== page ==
Turkey's President Recep Tayyip Erdogan listens during a joint press conference with Iraq's Prime Minister Haider al-Abadi, following their meeting at the Presidential Palace in Ankara, Turkey, Tuesday, Aug. 14, 2018. The Turkish lira has nosedived in value in the past week over concerns about Erdogan's economic policies and after the United States slapped sanctions on Turkey angered by the continued detention of an American pastor. (AP Photo/Burhan Ozbilici)

Erdogan blames U.S, Russia, France for supplying weapons to Armenia

F.P Report

ANKARA: Turkish President Recep Tayyip Erdogan made allegation on Russia, the United States, and France for supplying weapons to Armenia that is fueling the conflict of Nagorno-Karabakh. Turkish President Erdogan lambasted Russia, U.S and France saying that, “What are they saying about our support to our Azerbaijani brothers? What are the Minsk three – the United States, Russia, France – saying? They support Armenia. They offer all possible support in terms of weapons.”

Tension between Azerbaijan and Armenia escalated on September 27 when both states indulged into intensified battles over the disputed region of Nagorno-Karabakh. The area experienced intensified violence in the summer of 2014, in April 2016 and this past July. After the flare ups, Azerbaijan and Armenia have imposed martial law and have launched mobilization efforts.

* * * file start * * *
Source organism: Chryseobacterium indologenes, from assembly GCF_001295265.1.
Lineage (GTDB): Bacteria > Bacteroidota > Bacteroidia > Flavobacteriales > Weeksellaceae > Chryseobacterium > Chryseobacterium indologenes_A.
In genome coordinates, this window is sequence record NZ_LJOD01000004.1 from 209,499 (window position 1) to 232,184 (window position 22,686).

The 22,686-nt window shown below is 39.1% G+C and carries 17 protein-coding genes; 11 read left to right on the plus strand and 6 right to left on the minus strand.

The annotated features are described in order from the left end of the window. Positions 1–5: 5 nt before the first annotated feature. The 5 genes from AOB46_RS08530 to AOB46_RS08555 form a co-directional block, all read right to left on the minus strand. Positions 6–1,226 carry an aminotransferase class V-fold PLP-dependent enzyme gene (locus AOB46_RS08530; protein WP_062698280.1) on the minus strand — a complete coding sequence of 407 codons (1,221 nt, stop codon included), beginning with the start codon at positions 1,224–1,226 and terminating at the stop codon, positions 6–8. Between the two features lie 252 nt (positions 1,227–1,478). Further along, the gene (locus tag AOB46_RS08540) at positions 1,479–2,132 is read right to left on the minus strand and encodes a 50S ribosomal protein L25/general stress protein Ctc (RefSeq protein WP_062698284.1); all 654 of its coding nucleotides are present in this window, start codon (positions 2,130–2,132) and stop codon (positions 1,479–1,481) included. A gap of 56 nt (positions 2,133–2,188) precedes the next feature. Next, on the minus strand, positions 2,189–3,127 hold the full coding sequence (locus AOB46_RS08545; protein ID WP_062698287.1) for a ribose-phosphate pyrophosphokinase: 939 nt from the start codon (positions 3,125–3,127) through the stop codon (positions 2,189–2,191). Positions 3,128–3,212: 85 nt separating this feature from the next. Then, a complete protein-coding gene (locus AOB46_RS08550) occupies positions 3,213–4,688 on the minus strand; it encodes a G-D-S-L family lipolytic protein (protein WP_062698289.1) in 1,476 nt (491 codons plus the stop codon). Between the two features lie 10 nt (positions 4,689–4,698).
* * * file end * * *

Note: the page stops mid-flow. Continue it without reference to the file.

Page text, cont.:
On October 10th, with Russia’s mediation between Azerbaijan and Armenia, both parties agreed for a humanitarian ceasefire after 9 hours of discussion in Moscow. It was agreed that both parties will exchange prisoners and bodied of those killed. But after the agreement on humanitarian ceasefire, parties violated it and have been blaming each other for the violation.

While digging into the origin of the conflict, it should be known that the conflict between Armenia and Azerbaijan over the highland region of Nagorno-Karabakh, a disputed territory that had been part of Azerbaijan before the Soviet Union break-up.

The region is mainly populated by ethnic Armenians, broke out in February 1988 after the Nagorno-Karabakh Autonomous Region announced its withdrawal from the Azerbaijan Soviet Socialist Republic. Later in 1992-1994, tensions escalated resulting into a large-scale military action for control over the commune and seven adjacent territories after Azerbaijan lost control of them.

Talks on the Nagorno-Karabakh settlement have been ongoing since 1992 under the OSCE Minsk Group, led by its three co-chairs, Russia, France and the United States.

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